Postgraduate Course: Anthropology and Environment (PGSP11416)
|School||School of Social and Political Science
||College||College of Arts, Humanities and Social Sciences
|Credit level (Normal year taken)||SCQF Level 11 (Postgraduate)
||Availability||Available to all students
|Summary||Why do human cultures engage differently with their natural environments and how do they understand processes of environmental sustainability and climate change? This course examines anthropological approaches to diverse human understandings of and interactions with their changing environments, and it brings an anthropological approach to understanding the socio-cultural, socio-political, and socio-economic implications of environmental challenges and related development, conservation, and human rights issues.
This course examines anthropological approaches to diverse human understandings of and interactions with their changing environments and brings an anthropological approach to understanding the socio-cultural, socio-political, and socio-economic implications of environmental challenges and related development, conservation, and human rights issues. Introductory sessions critically examine the history of anthropological entanglements with the environment and anthropological models of human-environment relations: from ecological determinism to cultural constructivism and phenomenology, and the anthropocene. The remainder of the course explores problem-centred and solution-driven approaches to pressing environmental problems with socio-cultural, socio-political, and socio-economic implications.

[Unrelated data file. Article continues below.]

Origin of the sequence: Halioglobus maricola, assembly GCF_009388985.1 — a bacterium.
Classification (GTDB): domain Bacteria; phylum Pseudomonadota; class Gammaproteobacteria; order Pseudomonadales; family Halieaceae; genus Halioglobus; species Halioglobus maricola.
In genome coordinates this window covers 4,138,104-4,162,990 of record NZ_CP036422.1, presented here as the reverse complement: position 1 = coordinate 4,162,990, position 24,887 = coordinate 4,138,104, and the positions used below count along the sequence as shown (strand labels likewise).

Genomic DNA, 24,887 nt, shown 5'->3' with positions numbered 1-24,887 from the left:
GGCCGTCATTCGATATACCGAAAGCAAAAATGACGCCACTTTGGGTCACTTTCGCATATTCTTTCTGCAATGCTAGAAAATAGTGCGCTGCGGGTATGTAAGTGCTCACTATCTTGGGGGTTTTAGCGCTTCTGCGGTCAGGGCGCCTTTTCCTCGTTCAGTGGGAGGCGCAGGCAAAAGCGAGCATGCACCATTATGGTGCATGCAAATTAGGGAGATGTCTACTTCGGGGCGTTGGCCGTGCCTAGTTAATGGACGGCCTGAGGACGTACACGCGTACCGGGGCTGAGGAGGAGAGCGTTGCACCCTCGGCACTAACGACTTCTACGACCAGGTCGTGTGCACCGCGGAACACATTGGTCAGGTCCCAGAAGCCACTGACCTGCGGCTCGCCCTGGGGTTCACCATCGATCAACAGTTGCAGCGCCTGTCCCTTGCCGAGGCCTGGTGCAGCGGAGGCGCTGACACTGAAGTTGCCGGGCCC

Indicative sessions include:
History of anthropological entanglements with the environment: from ecological determinism to cultural constructivism, phenomenology, and the anthropocene;